The Future New West Aquatics & Community Centre

The Future New West Aquatics & Community Centre

Proposed Program

We’ve taken the findings from the public engagement process and along with the demand study and have used them to inform the proposed building program and site layout. As of our latest public engagement process, over 90% of respondents agree the proposed design supports the community principles of flexibility, accessibility, sustainability, social connectivity and connectivity to nature. Here are some examples of how the proposed design and programming supports these community principles:

Flexibility

It was identified early on that different age groups and demographics seek different programs at both the pool and community centre therefore the new facility must accommodate varied user priorities through the provision of multipurpose spaces. Flexibility has been incorporated into the design of the future facility with multipurpose rooms, and spaces that can be adapted over time as community needs and priorities change.

  • Play zones for different age groups allowing for various types of activities and play.
  • Various types of uses for the pools including a lazy river which can be used for leisure and therapeutic programming.
  • Multi-generational and flexible spaces for mixed-uses which can also support parties and special community events.
  • The pool design includes a moveable floor, and bulkheads that allow for multiple configurations to ensure maximum flexibility in programming.

Accessibility

The project team is taking measurable action on this principle through targeting Rick Hansen Foundation Accessibility Gold Certification. The rating system goes beyond minimal accessibility requirements, standards, and guidelines through encouraging universal design that considers accessibility based on all users of a site. The system takes into consideration people with differing levels of abilities related to mobility, auditory, vision, and dexterity.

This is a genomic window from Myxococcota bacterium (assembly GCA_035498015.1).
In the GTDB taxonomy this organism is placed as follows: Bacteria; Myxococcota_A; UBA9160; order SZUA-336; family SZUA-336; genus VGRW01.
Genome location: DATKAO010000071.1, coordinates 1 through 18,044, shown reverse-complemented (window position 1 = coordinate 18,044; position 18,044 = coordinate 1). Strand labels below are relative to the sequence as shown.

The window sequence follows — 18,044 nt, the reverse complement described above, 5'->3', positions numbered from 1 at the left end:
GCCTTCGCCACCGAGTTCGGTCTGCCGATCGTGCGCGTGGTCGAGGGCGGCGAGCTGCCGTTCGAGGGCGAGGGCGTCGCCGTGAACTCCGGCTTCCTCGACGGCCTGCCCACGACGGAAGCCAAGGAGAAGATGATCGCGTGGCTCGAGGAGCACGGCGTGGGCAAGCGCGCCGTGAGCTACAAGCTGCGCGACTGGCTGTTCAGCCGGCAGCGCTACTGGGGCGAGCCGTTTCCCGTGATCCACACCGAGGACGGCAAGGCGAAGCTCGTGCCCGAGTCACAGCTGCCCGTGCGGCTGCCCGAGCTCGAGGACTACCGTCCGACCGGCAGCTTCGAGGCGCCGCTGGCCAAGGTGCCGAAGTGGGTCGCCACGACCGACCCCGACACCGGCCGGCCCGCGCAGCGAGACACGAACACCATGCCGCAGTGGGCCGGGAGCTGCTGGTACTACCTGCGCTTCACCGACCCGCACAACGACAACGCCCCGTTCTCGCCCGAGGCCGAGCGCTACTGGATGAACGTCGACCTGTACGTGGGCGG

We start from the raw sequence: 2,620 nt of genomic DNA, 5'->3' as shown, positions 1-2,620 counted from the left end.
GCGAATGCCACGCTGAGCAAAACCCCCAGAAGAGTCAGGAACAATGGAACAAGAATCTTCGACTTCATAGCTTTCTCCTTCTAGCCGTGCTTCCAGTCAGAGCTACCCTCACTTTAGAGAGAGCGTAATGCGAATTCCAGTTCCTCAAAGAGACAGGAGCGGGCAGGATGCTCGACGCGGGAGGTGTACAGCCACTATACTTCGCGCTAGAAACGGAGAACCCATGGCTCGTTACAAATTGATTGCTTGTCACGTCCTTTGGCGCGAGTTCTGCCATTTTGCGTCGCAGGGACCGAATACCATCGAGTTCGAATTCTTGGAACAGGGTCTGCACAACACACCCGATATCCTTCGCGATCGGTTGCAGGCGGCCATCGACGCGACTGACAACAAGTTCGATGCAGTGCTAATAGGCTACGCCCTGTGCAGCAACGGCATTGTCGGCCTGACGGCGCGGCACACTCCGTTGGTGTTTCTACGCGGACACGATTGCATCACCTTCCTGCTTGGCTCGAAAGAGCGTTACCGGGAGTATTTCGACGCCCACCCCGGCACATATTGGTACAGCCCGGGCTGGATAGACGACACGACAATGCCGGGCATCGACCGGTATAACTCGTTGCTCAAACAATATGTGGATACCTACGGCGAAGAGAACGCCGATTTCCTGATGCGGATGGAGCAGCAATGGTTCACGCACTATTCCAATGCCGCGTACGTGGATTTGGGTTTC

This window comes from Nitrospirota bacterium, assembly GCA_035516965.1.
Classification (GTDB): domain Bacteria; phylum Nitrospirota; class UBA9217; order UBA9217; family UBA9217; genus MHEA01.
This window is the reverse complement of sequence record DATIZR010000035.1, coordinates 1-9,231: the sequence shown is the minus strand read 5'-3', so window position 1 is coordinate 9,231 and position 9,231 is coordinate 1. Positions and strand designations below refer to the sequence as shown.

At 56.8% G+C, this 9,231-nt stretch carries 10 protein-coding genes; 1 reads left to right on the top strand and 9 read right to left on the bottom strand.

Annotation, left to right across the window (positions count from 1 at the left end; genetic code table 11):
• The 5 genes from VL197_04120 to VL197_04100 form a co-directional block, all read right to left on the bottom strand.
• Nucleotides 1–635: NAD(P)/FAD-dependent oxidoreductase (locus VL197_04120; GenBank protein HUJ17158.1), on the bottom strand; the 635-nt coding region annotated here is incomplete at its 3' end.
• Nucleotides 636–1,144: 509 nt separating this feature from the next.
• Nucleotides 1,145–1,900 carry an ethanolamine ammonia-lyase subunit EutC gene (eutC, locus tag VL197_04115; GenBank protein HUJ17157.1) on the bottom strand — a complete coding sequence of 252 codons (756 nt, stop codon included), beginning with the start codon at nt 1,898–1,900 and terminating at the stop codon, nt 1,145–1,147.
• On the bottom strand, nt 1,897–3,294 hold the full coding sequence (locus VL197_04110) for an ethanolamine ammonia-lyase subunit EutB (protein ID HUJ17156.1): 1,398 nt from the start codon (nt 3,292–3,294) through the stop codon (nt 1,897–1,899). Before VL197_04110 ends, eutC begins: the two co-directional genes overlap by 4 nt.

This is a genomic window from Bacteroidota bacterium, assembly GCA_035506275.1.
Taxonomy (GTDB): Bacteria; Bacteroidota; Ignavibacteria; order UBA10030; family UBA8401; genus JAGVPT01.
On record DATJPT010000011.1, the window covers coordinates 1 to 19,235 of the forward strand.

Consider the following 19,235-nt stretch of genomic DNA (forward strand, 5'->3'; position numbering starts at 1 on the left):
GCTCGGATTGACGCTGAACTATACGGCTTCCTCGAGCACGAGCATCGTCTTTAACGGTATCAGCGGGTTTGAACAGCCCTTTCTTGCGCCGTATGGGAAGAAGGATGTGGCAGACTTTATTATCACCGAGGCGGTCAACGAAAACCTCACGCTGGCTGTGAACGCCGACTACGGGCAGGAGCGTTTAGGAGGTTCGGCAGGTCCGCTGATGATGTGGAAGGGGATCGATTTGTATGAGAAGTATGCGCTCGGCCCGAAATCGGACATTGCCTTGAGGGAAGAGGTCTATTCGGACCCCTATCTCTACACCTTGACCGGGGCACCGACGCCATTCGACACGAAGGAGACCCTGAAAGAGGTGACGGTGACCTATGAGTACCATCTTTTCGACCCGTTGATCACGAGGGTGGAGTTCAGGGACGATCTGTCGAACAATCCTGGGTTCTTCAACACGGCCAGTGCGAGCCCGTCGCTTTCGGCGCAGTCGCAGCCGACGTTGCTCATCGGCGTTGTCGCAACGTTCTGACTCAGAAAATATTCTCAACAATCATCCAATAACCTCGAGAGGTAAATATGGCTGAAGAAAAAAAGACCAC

• Accessible designated parking spaces, including provision for van parking, will be provided on both sides of the facility while ensuring that there is a direct and safe path of travel to the buildings entrance from the parking area.
  • All grab bars, faucets, soap dispensers and other fixtures will be designed to best practices within sanitary facilities.
  • Adult change tables will be provided.
  • The pools will provide a range of access types including beach entry, ramp entry, transfer edge and lift.
  • In the fitness centre a variety of accessible fitness equipment will be provided ensuring to accommodate users with a variety of mobility needs.
  • A clear path of travel through the fitness centre providing an accessible route.

Sustainability

The NWACC project is a great opportunity for the City of New Westminster to demonstrate leadership in energy efficiency and low-emission practices. The NWACC sustainability vision aligns with the Pan-Canadian Framework to reduce its GHG emissions to 40% below 2005 levels by 2030, and the BC Climate Leadership Plan target to reduce by 80% its GHG emissions by 2050 based on the 2007 level. To do so, the NWACC is striving to align with the requirements of the CaGBC Zero Carbon Building Standard that requires a Zero Carbon Balance and a high building energy performance.